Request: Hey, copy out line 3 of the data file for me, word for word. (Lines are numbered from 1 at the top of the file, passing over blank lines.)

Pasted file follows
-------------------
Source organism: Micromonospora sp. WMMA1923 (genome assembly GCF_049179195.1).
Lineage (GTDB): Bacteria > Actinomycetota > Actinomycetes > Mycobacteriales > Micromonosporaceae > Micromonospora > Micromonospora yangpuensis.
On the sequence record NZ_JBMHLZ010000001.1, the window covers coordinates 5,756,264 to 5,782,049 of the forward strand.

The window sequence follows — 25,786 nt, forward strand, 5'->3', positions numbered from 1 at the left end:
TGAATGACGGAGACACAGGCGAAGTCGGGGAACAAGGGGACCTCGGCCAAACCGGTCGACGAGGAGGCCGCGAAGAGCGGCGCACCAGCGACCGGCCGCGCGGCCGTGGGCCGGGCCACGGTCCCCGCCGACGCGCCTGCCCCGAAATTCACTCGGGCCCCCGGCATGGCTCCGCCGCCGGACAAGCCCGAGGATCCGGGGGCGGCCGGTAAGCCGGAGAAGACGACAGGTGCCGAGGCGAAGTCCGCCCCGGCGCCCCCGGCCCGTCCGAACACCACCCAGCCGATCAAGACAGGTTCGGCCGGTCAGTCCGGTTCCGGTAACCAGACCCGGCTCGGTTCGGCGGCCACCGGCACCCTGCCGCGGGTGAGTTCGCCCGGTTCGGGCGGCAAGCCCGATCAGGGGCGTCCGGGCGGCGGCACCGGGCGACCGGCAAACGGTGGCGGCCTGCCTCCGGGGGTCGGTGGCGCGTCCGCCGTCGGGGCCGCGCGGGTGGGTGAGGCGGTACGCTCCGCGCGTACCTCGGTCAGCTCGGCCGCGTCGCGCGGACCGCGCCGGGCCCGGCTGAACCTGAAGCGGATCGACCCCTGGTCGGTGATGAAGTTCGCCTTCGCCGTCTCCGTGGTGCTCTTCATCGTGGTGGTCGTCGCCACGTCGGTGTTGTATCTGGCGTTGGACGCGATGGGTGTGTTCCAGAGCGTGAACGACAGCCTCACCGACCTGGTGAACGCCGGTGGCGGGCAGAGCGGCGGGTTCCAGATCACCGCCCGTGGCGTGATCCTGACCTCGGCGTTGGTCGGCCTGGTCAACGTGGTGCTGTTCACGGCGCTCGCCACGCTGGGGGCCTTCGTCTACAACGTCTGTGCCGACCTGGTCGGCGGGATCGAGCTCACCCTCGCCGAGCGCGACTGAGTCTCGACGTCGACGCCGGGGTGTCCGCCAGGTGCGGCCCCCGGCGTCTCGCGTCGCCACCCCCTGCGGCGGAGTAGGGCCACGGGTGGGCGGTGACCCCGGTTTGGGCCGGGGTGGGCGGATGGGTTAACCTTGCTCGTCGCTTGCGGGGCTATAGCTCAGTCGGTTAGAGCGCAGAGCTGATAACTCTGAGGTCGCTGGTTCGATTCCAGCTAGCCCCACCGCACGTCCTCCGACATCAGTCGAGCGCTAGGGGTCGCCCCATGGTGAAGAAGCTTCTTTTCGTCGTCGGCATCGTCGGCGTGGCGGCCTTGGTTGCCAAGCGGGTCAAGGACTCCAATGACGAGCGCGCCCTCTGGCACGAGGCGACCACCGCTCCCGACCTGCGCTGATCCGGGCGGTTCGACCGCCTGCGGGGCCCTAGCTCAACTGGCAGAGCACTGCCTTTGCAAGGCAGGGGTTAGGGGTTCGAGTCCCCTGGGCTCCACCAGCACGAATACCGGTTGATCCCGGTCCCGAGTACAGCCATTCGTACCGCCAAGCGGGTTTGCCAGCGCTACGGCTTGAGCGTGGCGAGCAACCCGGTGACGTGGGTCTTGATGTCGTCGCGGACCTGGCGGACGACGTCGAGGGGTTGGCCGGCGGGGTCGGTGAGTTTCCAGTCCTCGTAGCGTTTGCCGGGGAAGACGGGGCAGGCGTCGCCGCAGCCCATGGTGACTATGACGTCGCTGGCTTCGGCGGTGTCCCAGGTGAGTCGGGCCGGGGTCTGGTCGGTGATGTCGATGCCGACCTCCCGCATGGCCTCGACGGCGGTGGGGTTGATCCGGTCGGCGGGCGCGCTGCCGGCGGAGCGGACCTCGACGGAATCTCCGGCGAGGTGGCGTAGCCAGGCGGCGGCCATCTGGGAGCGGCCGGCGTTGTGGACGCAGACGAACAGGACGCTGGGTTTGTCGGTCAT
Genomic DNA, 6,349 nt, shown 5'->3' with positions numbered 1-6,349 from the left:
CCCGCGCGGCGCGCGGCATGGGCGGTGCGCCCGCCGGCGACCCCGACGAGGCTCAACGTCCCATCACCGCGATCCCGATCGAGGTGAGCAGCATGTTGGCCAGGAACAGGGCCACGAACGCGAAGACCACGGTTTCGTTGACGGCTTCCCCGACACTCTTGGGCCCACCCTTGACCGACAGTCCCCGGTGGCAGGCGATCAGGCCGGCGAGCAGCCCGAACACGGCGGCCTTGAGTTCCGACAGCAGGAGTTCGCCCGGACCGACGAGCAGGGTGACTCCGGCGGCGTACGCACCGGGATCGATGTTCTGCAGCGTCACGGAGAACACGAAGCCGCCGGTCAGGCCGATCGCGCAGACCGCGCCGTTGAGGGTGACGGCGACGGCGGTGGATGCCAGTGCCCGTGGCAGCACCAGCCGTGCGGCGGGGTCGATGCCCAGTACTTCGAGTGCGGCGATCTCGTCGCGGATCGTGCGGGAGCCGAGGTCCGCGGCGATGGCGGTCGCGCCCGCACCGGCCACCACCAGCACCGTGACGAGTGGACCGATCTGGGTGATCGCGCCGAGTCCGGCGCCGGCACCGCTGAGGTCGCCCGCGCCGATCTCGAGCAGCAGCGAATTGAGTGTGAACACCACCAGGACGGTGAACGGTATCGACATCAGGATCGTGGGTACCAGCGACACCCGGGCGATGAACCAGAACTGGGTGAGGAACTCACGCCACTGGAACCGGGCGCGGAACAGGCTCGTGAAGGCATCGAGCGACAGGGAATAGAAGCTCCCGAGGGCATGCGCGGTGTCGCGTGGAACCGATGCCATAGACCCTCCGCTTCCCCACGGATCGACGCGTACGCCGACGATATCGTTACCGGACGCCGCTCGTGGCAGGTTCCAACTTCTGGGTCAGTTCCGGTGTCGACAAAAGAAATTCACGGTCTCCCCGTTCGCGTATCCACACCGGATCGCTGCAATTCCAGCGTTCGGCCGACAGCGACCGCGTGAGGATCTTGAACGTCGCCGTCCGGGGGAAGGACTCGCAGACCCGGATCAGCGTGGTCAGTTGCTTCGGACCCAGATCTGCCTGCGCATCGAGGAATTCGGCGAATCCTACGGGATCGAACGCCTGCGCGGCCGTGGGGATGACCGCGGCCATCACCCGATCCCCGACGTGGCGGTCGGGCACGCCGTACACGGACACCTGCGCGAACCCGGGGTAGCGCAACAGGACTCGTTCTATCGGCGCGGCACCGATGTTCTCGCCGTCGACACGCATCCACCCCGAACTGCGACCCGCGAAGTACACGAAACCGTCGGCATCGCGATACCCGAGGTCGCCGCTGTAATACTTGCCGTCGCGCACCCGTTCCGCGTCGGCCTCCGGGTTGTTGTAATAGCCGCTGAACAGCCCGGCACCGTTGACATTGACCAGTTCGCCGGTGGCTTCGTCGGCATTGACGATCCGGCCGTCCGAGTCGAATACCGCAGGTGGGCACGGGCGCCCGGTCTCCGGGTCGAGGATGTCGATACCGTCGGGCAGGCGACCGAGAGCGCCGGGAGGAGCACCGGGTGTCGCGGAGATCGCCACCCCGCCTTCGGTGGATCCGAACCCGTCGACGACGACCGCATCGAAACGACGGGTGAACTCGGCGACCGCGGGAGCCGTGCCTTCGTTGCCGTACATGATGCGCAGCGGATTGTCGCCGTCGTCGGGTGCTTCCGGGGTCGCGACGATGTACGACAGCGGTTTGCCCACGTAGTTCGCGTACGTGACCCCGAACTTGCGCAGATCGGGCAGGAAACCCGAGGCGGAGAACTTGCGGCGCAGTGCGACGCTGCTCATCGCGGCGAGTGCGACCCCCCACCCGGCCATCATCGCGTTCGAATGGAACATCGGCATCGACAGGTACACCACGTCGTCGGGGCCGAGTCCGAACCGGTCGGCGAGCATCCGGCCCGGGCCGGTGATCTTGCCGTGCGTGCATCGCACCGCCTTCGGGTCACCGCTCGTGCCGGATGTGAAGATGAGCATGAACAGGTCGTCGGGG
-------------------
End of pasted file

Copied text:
On the sequence record NZ_JBMHLZ010000001.1, the window covers coordinates 5,756,264 to 5,782,049 of the forward strand.